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SPL technical Question

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Thomas Pennington
05/03/2020 1:50pm

If a speaker has an SPL of 100dB with 1 watt at 1 meter, what would the SPL be with the same speaker at 1/10th of a watt at 1 meter?
More specifically, if amp A has a built in attenuator that reads as down to -35dB reduction on its dial, and amp B has a built in attenuator that reads as reduced watts down to 1/10th of a watt on its dial, which amp will have the most volume reduction at full attenuation if all else is equal, as in the first sentence above?
Thanks.

Narcoleptigon_47048
05/06/2020 3:06am

2x the power = 3dB acoustic power increase. So...do the maths ;-)

Thomas Pennington
05/07/2020 11:08am

Thanks Narco for your comment. To the best of my ability, I come up with -18dB. That being said, I'll re-state my question. All I'm trying to do is buy a new amp that fits my specific needs. I'm an older retired guy. Don't want to drop a large amount of $$$ on the wrong amp. Would very much appreciate any comments that are constructive and helpful.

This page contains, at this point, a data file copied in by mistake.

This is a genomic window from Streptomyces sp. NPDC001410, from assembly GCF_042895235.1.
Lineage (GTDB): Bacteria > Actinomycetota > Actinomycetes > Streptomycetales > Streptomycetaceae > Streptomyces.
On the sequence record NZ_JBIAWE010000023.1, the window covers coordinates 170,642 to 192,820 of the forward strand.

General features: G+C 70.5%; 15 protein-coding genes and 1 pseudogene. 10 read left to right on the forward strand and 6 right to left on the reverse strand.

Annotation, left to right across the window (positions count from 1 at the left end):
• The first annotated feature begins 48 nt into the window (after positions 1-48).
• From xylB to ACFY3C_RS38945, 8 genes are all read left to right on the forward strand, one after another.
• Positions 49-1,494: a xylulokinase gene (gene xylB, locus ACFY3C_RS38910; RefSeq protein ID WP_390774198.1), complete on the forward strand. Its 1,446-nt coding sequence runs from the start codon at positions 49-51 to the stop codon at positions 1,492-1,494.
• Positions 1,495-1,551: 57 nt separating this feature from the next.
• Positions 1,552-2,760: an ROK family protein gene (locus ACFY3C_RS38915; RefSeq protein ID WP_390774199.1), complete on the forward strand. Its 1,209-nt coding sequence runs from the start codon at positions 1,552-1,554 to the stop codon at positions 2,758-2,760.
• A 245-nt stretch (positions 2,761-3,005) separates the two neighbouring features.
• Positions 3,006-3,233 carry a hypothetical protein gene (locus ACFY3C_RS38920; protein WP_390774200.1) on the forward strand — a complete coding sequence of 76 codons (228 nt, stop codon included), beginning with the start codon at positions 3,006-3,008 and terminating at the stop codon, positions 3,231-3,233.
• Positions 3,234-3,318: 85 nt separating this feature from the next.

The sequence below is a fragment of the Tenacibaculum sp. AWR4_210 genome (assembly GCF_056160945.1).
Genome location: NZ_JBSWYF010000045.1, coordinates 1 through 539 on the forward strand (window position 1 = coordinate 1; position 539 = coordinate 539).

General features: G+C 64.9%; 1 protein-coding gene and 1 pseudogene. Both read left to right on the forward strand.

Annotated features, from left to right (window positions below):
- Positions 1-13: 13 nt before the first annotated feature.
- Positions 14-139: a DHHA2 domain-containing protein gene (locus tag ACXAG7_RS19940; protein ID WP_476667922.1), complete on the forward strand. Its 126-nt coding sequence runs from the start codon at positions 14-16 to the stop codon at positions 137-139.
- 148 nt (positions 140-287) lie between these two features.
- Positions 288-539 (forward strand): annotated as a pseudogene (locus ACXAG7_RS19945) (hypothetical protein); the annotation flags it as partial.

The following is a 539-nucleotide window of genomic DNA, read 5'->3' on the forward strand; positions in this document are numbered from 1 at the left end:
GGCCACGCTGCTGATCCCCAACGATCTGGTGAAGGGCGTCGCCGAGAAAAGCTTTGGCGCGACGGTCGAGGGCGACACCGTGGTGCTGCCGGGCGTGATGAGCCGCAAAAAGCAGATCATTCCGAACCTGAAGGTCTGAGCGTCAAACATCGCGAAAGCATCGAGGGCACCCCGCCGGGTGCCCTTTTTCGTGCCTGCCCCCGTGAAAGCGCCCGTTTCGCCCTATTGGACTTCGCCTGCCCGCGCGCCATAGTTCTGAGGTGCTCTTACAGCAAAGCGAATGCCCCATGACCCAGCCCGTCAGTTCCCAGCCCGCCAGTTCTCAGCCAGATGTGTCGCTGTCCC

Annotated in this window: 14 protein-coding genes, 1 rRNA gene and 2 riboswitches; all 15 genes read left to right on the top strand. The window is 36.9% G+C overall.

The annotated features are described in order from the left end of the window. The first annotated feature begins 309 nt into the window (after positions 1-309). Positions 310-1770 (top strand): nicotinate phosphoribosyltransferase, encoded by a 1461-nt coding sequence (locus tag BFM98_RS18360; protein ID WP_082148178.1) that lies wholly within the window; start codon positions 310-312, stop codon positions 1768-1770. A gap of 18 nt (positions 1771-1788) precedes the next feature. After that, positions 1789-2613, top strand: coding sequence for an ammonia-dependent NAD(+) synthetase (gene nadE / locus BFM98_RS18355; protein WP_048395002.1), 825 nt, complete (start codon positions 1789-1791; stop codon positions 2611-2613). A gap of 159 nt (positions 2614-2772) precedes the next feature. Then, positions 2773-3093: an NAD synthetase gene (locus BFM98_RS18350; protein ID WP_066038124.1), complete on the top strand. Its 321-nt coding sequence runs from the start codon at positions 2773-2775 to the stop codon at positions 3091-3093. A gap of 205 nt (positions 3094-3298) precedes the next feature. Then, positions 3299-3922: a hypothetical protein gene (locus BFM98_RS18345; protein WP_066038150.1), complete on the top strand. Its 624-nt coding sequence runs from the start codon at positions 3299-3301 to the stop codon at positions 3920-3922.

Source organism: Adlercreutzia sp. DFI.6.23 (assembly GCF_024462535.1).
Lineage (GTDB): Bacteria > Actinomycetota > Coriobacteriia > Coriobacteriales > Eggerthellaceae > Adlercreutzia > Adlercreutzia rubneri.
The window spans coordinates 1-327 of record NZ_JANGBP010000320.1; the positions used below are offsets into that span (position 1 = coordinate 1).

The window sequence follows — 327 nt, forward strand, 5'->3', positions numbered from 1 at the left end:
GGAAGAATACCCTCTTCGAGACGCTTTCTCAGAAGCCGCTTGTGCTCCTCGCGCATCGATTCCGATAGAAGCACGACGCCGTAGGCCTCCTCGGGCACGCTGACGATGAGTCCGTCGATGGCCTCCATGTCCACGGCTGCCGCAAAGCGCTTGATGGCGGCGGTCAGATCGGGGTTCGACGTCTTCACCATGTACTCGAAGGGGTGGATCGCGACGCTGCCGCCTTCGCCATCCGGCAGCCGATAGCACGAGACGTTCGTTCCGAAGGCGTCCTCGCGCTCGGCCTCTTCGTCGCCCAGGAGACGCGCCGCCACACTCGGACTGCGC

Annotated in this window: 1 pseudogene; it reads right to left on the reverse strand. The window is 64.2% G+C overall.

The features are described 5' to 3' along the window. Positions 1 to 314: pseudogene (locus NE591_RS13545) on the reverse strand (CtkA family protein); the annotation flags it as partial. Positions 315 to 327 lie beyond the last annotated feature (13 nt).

So here is the question... if amp A has a built in attenuator that reads as down to -35dB reduction on its dial, and amp B has a built in attenuator that reads as reduced watts down to 1/10th of a watt on its dial, which amp will have the most volume reduction at full attenuation if all else is equal?

Thanks all.

Narcoleptigon_47048
05/08/2020 10:23am

Going from say 100W to 10W is 1/10th the power. There's a 3dB acoustic level loss when reducing the power by 1/2. 100/2 = 50/2 = 25/2 = 12.5-2.5 = 10. 3 (x/2) at -3dB each = -9dB. That last 20% power reduction is another -1dB. 1/10th power = -10dB. -10dB is generally considered 1/2 the acoustic level, but some say -6dB is 1/2.